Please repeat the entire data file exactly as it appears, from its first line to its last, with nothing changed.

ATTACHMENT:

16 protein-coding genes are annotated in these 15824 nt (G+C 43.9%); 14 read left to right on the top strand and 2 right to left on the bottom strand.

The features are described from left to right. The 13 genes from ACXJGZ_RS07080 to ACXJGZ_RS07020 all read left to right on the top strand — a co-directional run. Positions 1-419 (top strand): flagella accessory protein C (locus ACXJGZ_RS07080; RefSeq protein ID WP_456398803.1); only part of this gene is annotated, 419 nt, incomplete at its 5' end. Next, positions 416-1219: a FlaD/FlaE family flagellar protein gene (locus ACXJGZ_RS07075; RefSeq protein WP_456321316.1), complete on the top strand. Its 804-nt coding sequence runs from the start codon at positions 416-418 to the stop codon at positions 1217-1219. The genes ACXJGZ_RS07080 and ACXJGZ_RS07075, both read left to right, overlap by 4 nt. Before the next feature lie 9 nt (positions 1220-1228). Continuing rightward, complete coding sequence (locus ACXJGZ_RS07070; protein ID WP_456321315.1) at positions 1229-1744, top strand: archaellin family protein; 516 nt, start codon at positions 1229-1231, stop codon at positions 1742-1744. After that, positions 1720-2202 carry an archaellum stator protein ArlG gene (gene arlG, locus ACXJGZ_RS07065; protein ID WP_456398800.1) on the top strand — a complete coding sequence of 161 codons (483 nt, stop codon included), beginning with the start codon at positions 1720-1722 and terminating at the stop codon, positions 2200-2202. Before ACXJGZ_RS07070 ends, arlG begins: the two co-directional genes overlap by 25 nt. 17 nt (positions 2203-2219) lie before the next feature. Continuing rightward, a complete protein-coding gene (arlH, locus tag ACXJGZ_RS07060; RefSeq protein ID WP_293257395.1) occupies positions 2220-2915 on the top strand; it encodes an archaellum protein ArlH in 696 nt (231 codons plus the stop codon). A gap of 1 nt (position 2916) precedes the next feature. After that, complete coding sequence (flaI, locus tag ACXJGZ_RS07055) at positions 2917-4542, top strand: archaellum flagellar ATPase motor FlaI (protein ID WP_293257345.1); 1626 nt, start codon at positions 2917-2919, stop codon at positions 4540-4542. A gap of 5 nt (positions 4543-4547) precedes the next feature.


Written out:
16 protein-coding genes are annotated in these 15824 nt (G+C 43.9%); 14 read left to right on the top strand and 2 right to left on the bottom strand.

The features are described from left to right. The 13 genes from ACXJGZ_RS07080 to ACXJGZ_RS07020 all read left to right on the top strand — a co-directional run. Positions 1-419 (top strand): flagella accessory protein C (locus ACXJGZ_RS07080; RefSeq protein ID WP_456398803.1); only part of this gene is annotated, 419 nt, incomplete at its 5' end. Next, positions 416-1219: a FlaD/FlaE family flagellar protein gene (locus ACXJGZ_RS07075; RefSeq protein WP_456321316.1), complete on the top strand. Its 804-nt coding sequence runs from the start codon at positions 416-418 to the stop codon at positions 1217-1219. The genes ACXJGZ_RS07080 and ACXJGZ_RS07075, both read left to right, overlap by 4 nt. Before the next feature lie 9 nt (positions 1220-1228). Continuing rightward, complete coding sequence (locus ACXJGZ_RS07070; protein ID WP_456321315.1) at positions 1229-1744, top strand: archaellin family protein; 516 nt, start codon at positions 1229-1231, stop codon at positions 1742-1744. After that, positions 1720-2202 carry an archaellum stator protein ArlG gene (gene arlG, locus ACXJGZ_RS07065; protein ID WP_456398800.1) on the top strand — a complete coding sequence of 161 codons (483 nt, stop codon included), beginning with the start codon at positions 1720-1722 and terminating at the stop codon, positions 2200-2202. Before ACXJGZ_RS07070 ends, arlG begins: the two co-directional genes overlap by 25 nt. 17 nt (positions 2203-2219) lie before the next feature. Continuing rightward, a complete protein-coding gene (arlH, locus tag ACXJGZ_RS07060; RefSeq protein ID WP_293257395.1) occupies positions 2220-2915 on the top strand; it encodes an archaellum protein ArlH in 696 nt (231 codons plus the stop codon). A gap of 1 nt (position 2916) precedes the next feature. After that, complete coding sequence (flaI, locus tag ACXJGZ_RS07055) at positions 2917-4542, top strand: archaellum flagellar ATPase motor FlaI (protein ID WP_293257345.1); 1626 nt, start codon at positions 2917-2919, stop codon at positions 4540-4542. A gap of 5 nt (positions 4543-4547) precedes the next feature.